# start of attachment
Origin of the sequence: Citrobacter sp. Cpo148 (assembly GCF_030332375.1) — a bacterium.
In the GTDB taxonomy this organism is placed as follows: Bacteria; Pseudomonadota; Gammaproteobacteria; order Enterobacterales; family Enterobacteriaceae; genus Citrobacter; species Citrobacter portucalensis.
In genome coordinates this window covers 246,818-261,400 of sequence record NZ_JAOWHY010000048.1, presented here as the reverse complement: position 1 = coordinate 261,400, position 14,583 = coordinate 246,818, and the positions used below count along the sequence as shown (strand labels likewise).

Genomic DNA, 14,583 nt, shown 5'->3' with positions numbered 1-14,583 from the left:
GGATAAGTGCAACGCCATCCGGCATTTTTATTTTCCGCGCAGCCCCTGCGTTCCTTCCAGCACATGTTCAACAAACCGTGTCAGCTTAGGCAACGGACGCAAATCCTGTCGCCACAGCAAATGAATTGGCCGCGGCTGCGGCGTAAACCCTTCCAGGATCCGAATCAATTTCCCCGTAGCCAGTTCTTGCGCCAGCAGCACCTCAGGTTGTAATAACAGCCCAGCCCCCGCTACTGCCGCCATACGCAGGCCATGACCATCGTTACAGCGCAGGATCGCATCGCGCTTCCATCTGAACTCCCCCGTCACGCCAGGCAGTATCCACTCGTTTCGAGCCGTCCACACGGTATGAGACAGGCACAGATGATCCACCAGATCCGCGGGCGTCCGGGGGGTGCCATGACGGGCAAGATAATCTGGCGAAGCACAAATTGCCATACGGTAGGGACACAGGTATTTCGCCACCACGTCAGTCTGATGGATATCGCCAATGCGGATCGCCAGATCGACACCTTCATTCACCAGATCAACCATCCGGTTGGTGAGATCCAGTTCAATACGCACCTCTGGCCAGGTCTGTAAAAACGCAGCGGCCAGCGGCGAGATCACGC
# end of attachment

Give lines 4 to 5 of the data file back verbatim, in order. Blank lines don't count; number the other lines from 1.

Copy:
Genomic DNA, 14,583 nt, shown 5'->3' with positions numbered 1-14,583 from the left:
GGATAAGTGCAACGCCATCCGGCATTTTTATTTTCCGCGCAGCCCCTGCGTTCCTTCCAGCACATGTTCAACAAACCGTGTCAGCTTAGGCAACGGACGCAAATCCTGTCGCCACAGCAAATGAATTGGCCGCGGCTGCGGCGTAAACCCTTCCAGGATCCGAATCAATTTCCCCGTAGCCAGTTCTTGCGCCAGCAGCACCTCAGGTTGTAATAACAGCCCAGCCCCCGCTACTGCCGCCATACGCAGGCCATGACCATCGTTACAGCGCAGGATCGCATCGCGCTTCCATCTGAACTCCCCCGTCACGCCAGGCAGTATCCACTCGTTTCGAGCCGTCCACACGGTATGAGACAGGCACAGATGATCCACCAGATCCGCGGGCGTCCGGGGGGTGCCATGACGGGCAAGATAATCTGGCGAAGCACAAATTGCCATACGGTAGGGACACAGGTATTTCGCCACCACGTCAGTCTGATGGATATCGCCAATGCGGATCGCCAGATCGACACCTTCATTCACCAGATCAACCATCCGGTTGGTGAGATCCAGTTCAATACGCACCTCTGGCCAGGTCTGTAAAAACGCAGCGGCCAGCGGCGAGATCACGC